A Pakistani teenager shot in the head by the Taliban was awarded a peace prize in Tipperary for her courage and determination on Tuesday.
Pakistani student Malala Yousafzai, who is also nominated for the Nobel Peace Prize, became the latest recipient of the Tipperary International Peace Award at a ceremony in at Ballykisteen House.
The 16-year-old activist was targeted by the Taliban last October after she campaigned for girls to attend school without fear. Since age 11 the schoolgirl had been writing an anonymous blog for the BBC about the struggle faced by girls trying to receive an education under the Taliban.
When her identity was revealed the Taliban militia boarded her school bus and shot her at point blank range in the head.
The bullet hit her just above her left eye and grazed the edge of her brain. She was airlifted to Britain and treated at Birmingham's Queen Elizabeth Hospital, where doctors fitted a titanium plate and cochlear implant. Pakistan President Asif Ali Zardari visited her in hospital.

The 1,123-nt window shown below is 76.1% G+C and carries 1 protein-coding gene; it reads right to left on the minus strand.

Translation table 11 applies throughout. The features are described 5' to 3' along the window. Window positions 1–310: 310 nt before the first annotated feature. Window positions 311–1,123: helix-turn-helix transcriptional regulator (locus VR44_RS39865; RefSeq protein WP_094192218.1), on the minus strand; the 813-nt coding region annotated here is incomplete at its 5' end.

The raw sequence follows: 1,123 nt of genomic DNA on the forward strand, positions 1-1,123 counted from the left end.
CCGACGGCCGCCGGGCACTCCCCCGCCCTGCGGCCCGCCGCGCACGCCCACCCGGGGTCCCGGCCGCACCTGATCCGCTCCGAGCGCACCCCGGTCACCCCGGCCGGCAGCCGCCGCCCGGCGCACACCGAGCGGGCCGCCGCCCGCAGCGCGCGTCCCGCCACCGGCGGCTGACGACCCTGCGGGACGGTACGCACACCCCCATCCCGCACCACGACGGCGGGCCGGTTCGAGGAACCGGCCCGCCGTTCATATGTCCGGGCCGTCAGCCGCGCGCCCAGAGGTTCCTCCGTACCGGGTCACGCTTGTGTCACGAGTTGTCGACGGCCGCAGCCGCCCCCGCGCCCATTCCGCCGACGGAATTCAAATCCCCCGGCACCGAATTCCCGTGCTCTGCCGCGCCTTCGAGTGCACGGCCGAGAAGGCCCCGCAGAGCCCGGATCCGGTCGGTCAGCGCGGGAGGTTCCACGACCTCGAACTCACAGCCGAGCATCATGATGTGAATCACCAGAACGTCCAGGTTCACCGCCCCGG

Tipperary Peace Convention spokesman Martin Quinn said he was delighted the teenager had agreed to accept the award in person in Co Tipperary.
"We are really looking forward to receiving her and presenting her with this well-deserved accolade," he said.
"Malala now joins the illustrious list of past recipients of the peace prize, which includes former prime minister of Pakistan, the late Benazir Bhutto."
The Tipperary Peace Prize was established in the early 1980s for an individual who has made a special contribution to the cause of peace.
Last year's recipients were former president of Ireland Professor Mary McAleese and her husband Senator Martin McAleese.